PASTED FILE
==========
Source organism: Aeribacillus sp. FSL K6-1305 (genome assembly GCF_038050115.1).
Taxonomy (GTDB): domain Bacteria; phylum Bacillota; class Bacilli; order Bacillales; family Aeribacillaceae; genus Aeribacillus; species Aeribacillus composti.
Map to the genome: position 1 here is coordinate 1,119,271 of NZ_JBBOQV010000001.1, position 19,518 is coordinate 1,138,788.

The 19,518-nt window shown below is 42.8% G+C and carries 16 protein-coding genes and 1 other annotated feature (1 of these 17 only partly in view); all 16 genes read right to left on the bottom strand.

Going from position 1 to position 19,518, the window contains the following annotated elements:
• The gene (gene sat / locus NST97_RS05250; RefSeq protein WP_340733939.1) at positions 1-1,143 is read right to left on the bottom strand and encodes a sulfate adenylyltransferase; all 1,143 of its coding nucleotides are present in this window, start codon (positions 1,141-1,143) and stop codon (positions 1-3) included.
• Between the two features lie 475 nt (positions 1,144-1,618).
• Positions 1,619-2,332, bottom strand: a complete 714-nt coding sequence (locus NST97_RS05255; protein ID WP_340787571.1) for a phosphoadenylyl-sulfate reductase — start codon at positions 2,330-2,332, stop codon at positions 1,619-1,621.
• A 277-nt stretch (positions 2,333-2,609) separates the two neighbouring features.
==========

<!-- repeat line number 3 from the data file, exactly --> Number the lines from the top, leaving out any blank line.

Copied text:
Map to the genome: position 1 here is coordinate 1,119,271 of NZ_JBBOQV010000001.1, position 19,518 is coordinate 1,138,788.